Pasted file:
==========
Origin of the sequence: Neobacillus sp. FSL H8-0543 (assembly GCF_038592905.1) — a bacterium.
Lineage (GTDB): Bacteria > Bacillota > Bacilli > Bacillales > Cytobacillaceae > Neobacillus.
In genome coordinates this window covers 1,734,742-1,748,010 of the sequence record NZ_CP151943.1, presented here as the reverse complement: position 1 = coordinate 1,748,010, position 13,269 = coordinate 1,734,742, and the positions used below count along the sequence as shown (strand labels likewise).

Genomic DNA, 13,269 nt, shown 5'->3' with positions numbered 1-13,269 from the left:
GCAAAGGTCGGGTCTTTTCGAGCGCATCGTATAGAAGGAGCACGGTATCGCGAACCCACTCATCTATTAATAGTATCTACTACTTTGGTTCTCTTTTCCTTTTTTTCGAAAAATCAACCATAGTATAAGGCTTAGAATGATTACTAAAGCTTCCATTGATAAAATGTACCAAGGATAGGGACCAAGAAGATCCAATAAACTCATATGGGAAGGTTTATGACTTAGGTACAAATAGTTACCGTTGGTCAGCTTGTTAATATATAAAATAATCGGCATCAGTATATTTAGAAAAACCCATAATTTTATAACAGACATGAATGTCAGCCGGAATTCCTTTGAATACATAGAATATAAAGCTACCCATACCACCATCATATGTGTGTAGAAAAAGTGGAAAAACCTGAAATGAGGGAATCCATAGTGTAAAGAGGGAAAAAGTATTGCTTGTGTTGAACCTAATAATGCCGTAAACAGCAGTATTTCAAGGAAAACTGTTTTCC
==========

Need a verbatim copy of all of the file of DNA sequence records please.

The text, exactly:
Origin of the sequence: Neobacillus sp. FSL H8-0543 (assembly GCF_038592905.1) — a bacterium.
Lineage (GTDB): Bacteria > Bacillota > Bacilli > Bacillales > Cytobacillaceae > Neobacillus.
In genome coordinates this window covers 1,734,742-1,748,010 of the sequence record NZ_CP151943.1, presented here as the reverse complement: position 1 = coordinate 1,748,010, position 13,269 = coordinate 1,734,742, and the positions used below count along the sequence as shown (strand labels likewise).

Genomic DNA, 13,269 nt, shown 5'->3' with positions numbered 1-13,269 from the left:
GCAAAGGTCGGGTCTTTTCGAGCGCATCGTATAGAAGGAGCACGGTATCGCGAACCCACTCATCTATTAATAGTATCTACTACTTTGGTTCTCTTTTCCTTTTTTTCGAAAAATCAACCATAGTATAAGGCTTAGAATGATTACTAAAGCTTCCATTGATAAAATGTACCAAGGATAGGGACCAAGAAGATCCAATAAACTCATATGGGAAGGTTTATGACTTAGGTACAAATAGTTACCGTTGGTCAGCTTGTTAATATATAAAATAATCGGCATCAGTATATTTAGAAAAACCCATAATTTTATAACAGACATGAATGTCAGCCGGAATTCCTTTGAATACATAGAATATAAAGCTACCCATACCACCATCATATGTGTGTAGAAAAAGTGGAAAAACCTGAAATGAGGGAATCCATAGTGTAAAGAGGGAAAAAGTATTGCTTGTGTTGAACCTAATAATGCCGTAAACAGCAGTATTTCAAGGAAAACTGTTTTCC